You know how we love great design over here at Livin Spaces. So a couple of days ago (almost a week now) we happened to stumble upon this beauty on the gram.
Of course, one thing led to another and we found out hospitality giant Air bnb just launched their own internal design studio, Studio Samara. Here’s a description of Samara as seen on their website,
“Samara is a design studio
atAirbnbexploringnew attitudestowards sharing
and trust. Samara builds
hardware and software
that support this direction.”
Anyway, we will be leaving the business model of AirBnb for now and will be focusing on the design of Studio Samara’s first project, the Yoshino Cedar House. The cedar wood house was designed and built by Tokyo based architect, Go Hasegawa, as a protoype guesthouse for Kenya Hara’s House Vision exhibition. Once the exhibition is complete, the house will be transported to a permanent location in Yoshino, a rural community in the Nara district of Japan.
Personally I’m in love with the design. The exterior has a traditional look, which I think its an ode to the traditional architecture of the place and life that inspires it’s design, Yoshino. This traditional look doesn’t prepare you for your experience on the inside, in which, with regards to style it’s very modern and minimalist in nature. You will owe the building’s clean character and statement interior to its choice of material, cedar wood, and how it was used. If there was a description for clean lines and angles, this would be it. The interior is well lit. And for lovers of natural light this would be a delight. The interior of the building flows to the outside seamlessly, many thanks to the floor to ceiling sliding glass doors.
The interior takes the form of the roof. You can see how the walls slope at the top. And because of how the wood was used to clad the interior, it feels like a seamless process. It’s like one clean wooden box tapering at the top. I especially love how the dining table is designed to be a part of floor. It feels like it’s popping out of it. The seats are intentionally purposed to be on the floor, and sinking the table into the floor also makes the floor-seating act like a bench. I believe this is also inspired by the traditional dining of the Japanese people (specfically, Yoshino).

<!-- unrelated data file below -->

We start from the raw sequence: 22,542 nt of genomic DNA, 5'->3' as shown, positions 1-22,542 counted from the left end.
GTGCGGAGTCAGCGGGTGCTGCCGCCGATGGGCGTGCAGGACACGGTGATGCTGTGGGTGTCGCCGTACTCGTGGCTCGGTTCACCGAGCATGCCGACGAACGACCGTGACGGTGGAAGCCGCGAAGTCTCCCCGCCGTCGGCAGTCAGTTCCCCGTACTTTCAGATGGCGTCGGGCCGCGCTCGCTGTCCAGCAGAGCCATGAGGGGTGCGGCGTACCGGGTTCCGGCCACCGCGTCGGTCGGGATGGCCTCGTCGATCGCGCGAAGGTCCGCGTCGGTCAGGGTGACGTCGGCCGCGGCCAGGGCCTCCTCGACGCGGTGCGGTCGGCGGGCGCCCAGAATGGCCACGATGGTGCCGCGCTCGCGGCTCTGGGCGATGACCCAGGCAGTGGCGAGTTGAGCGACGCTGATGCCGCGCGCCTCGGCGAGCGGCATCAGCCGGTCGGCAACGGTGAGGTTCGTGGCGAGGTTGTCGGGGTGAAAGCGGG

Another favorite part of the design is the upper space/attic. The space is made a part of the roof (talk about great use of space). Just like the floor below, it takes the shape of the roof, thus, the walls slope inside from the floor meeting at the top. This creates a very striking dramatic look that’s not without a “cuddly-cosy” feel. The headroom is kind of high so the tapering upwards doesn’t make the space feel tight. The adjacent wall to the sloped sides is made a glass wall that takes the shape of the roof below and above it. The glass wall allows sufficient daylight in, so just like the lower floor, its very well lit. I know I did mention earlier that the exterior doesn’t prepare you for the inside, but that was in relation to the style. As regards to material, the exterior is finished with the same wood that’s used inside, so you tend to experience that continuity and cleanness getting in.
I think its pretty amazing how they were able to blend traditional architecture on the exterior and a very modern minimalist architecture on the inside that still radiates the life of the people in the local community. Once in it’s permanent location, the guest house can be booked and the proceeds used to enhance the future of the town and its cultural legacy.
So guys, what do you think? Is the force strong with this one? 😀